Light Duty Work Restrictions and Workers’ Compensation in Virginia

 

Your physician may release you to light duty at some point after your work injury. Receiving light duty work restrictions is an important point in the workers’ compensation claims process. How you and the employer handle your light duty restrictions plays an important role in determining the value of your workers’ compensation settlement.

 

This article explains the role of light duty work restrictions in Virginia workers’ compensation and answers questions that may arise when your physician releases you to light duty work or when an employer offers you work within your light duty restrictions. If you have any questions or comments, or are looking for legal representation, contact workers’ compensation lawyer Corey Pollard for a free strategy session.

 

What is Light Duty Work?

 

Light duty work is either a modified version of the job you had when you were injured or a new job at a lower exertion level. A light duty job considers your physical restrictions. It may involve fewer hours, less physical labor (less lifting, reduced overhead reaching, etc), or non-production work.

 

Common examples of light duty work include:

 

  • Clerical work (administrative work or a desk job)
  • Supervisory role (such as construction foreman)
  • Inventory control
  • Surveillance monitor

 

Does My Employer Have to Offer Light Duty Work?

 

Under the Virginia Workers’ Compensation Act employers are not required to offer light duty work to employees seeking to return after a work injury.

 

Other state or federal laws may, however, require employers of a certain size to accommodate a worker on light duty. And employers have other incentives to create a light duty position for an injured worker. When an injured employee returns to work, his or her temporary total disability benefits will be reduced or eliminated. This may lower the employer’s workers’ compensation insurance premiums.

 

Can an Injured Worker Refuse a Light Duty Job Offer from the Employer?

 

If you turn down a light duty job offer that is within your medical restrictions and that your doctor has signed off on, then your employer and its insurance carrier may file a hearing to suspend or terminate your workers’ compensation benefits. You may lose your workers’ compensation benefits if you reject a light duty job within your restrictions.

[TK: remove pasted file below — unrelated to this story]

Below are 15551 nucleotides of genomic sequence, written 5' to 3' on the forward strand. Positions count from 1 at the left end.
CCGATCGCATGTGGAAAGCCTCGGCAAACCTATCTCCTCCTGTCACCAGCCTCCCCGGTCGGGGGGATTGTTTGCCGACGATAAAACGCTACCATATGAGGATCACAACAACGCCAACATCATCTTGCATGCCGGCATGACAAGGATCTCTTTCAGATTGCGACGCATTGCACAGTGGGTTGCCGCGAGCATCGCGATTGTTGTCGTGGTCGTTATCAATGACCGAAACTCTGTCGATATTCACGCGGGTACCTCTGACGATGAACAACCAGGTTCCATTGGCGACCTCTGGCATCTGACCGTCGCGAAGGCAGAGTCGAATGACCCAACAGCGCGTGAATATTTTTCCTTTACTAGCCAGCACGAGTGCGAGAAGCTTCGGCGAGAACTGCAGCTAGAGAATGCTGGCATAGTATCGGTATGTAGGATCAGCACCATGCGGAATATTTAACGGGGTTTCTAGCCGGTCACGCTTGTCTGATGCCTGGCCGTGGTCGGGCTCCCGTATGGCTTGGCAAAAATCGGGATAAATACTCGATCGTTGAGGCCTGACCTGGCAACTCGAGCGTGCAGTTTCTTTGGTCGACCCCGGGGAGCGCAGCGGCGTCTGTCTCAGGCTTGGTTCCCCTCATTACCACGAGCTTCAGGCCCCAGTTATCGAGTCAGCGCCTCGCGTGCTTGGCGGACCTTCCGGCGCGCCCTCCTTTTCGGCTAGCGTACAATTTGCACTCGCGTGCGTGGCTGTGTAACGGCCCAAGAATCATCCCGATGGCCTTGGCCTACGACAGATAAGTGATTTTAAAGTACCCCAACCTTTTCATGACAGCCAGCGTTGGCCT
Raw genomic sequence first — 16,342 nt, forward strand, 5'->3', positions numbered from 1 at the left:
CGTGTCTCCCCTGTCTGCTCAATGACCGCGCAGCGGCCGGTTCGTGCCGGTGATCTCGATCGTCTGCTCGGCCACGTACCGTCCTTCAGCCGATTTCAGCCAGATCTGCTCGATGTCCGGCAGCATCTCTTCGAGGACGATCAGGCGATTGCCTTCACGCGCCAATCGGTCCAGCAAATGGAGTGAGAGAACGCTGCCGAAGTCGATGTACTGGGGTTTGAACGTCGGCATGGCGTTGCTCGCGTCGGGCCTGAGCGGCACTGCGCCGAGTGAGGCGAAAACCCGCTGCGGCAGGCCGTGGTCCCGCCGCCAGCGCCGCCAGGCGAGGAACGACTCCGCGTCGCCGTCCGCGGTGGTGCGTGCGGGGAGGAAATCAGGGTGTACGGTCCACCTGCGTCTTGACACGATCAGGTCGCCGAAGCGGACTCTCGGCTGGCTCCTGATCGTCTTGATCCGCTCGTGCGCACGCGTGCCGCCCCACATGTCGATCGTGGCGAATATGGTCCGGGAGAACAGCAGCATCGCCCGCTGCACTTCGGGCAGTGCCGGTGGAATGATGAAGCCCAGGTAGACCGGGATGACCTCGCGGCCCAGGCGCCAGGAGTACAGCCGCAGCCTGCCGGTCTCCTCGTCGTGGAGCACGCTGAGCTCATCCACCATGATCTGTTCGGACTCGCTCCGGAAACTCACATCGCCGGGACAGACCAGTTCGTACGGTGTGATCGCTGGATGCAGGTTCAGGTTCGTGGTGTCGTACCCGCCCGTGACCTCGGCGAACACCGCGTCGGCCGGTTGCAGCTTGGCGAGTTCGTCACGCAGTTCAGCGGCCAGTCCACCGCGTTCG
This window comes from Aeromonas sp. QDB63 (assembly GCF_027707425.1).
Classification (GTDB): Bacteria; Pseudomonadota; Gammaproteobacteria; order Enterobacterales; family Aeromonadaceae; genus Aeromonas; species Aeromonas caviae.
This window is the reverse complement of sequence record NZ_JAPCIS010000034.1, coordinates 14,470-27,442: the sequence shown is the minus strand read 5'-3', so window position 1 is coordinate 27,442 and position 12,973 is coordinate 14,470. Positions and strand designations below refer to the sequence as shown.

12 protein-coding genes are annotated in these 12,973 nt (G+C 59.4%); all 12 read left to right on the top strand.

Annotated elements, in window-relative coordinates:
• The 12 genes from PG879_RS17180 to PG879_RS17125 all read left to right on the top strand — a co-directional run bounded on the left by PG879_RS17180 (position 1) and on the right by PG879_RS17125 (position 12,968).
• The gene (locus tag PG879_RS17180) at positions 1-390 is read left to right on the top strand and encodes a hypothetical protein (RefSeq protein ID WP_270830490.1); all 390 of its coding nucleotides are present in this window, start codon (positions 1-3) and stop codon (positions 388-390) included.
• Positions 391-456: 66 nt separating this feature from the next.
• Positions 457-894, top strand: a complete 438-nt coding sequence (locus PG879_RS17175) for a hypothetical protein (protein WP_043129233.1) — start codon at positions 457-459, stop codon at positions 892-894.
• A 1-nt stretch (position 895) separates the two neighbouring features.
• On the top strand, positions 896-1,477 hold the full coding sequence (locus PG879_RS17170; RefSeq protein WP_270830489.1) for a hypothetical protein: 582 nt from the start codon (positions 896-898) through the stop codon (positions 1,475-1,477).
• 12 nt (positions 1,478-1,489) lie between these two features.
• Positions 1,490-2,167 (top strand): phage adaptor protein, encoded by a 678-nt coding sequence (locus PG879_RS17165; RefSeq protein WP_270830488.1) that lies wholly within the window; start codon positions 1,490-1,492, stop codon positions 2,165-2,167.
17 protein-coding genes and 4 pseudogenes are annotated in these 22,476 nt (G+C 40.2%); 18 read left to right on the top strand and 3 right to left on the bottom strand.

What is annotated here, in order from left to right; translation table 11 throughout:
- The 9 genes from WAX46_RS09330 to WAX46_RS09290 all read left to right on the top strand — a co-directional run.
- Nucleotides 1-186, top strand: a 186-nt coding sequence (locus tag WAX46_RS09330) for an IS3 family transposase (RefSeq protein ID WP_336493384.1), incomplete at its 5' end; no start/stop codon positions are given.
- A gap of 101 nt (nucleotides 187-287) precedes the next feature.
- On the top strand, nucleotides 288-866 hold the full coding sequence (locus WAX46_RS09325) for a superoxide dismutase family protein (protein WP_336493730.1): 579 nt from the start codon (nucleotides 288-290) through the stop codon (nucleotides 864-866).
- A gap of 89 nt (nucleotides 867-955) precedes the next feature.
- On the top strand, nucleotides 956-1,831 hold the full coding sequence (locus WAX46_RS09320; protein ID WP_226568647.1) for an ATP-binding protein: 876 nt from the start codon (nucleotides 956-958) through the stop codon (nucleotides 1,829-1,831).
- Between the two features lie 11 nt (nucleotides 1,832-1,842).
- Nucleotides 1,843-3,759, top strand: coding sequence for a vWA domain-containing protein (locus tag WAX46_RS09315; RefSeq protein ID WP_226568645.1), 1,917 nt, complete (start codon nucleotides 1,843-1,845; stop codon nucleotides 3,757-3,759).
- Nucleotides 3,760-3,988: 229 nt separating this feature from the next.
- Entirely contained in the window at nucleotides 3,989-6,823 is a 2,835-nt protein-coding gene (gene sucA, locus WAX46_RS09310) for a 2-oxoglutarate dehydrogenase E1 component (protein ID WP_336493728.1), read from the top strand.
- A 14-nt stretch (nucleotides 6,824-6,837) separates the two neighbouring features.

Can I Refuse Light Duty Work If I’ve Taken Leave under the Family and Medical Leave Act (FMLA)?

 

The FMLA provides certain employees with up to 12 weeks of unpaid, job-protected leave each year. It does not, however, protect your workers’ compensation benefits if you turn down a light duty job offer within your medical restrictions.

 

Will I Make Less Money if I Return to Work Under Light Duty Restrictions?

 

Maybe.

 

Some employers will pay your regular wages even if you’re working under light duty restrictions. Other employers will pay you a reduced wage because you’re not performing the same tasks that you were performing at the time you were injured.

 

If your employer pays you at a lower rate while you’re on light duty, then you may be entitled to temporary partial disability benefits in Virginia.

 

Does an Employer Have to Reinstate My Regular Position if My Doctor Removes the Light Duty Work Restrictions?

 

Though your employer cannot terminate you solely because you filed a workers’ compensation claim, the Virginia Workers’ Compensation Act does not require employers to reinstate an employee’s original job when light duty restrictions are removed and the employee is released to full duty.

 

Do I Have to Look for Light Duty Work While Receiving Workers’ Compensation Benefits?

 

You do not have to look for light duty work if you have an award for temporary total disability benefits.

 

You must, however, accept a light duty job within your work restrictions if offered. Refusing the light duty job offer may put your wage loss benefits at risk.

 

Will Being Released to Light Duty Affect How the Employer and Insurer Defend My Workers’ Comp Case?

 

The employer and its insurance carrier may refuse to offer you an Award Agreement form if you’re released to light duty work before the Commission has entered an Award Order providing you wage loss benefits or before your workers’ comp hearing.

 

This is because you have an obligation to look for work if you’ve been released to light duty work and do not have an Award Order. The insurance carrier may defend your claim on the basis that you did not adequately market your light duty capacity, which is a fancy way of saying that your job search is inadequate.

 

If you’re released to light duty work while your claim is pending, make sure you contact an experienced attorney to discuss your job search obligations under the Workers’ Compensation Act.

 

An Experienced Workers’ Compensation Attorney to Guide You Through Light Duty Work Restrictions and Job Offers

 

Some studies show that light duty work has benefits: it can speed up the physical recover process and have a positive impact on the mental health of injured employees. Having a job can provide fulfillment and motivate an injured employee to continue to battle against their injuries.

 

Some companies, however, create and offer degrading and mind-numbing light duty jobs that have one purpose only: to make you show up. Employers know that if you do not show up to a light duty job within your restrictions then they can fire you or cut off your wage loss benefits.

 

It’s important that you protect yourself through the workers’ comp process. Many questions may arise when you’re discussing light duty work restrictions with your physician or trying to decide whether to accept a light duty job offer. Workers’ comp attorney Corey Pollard can provide guidance and help you make decisions that protect your benefits and increase the value of your claim.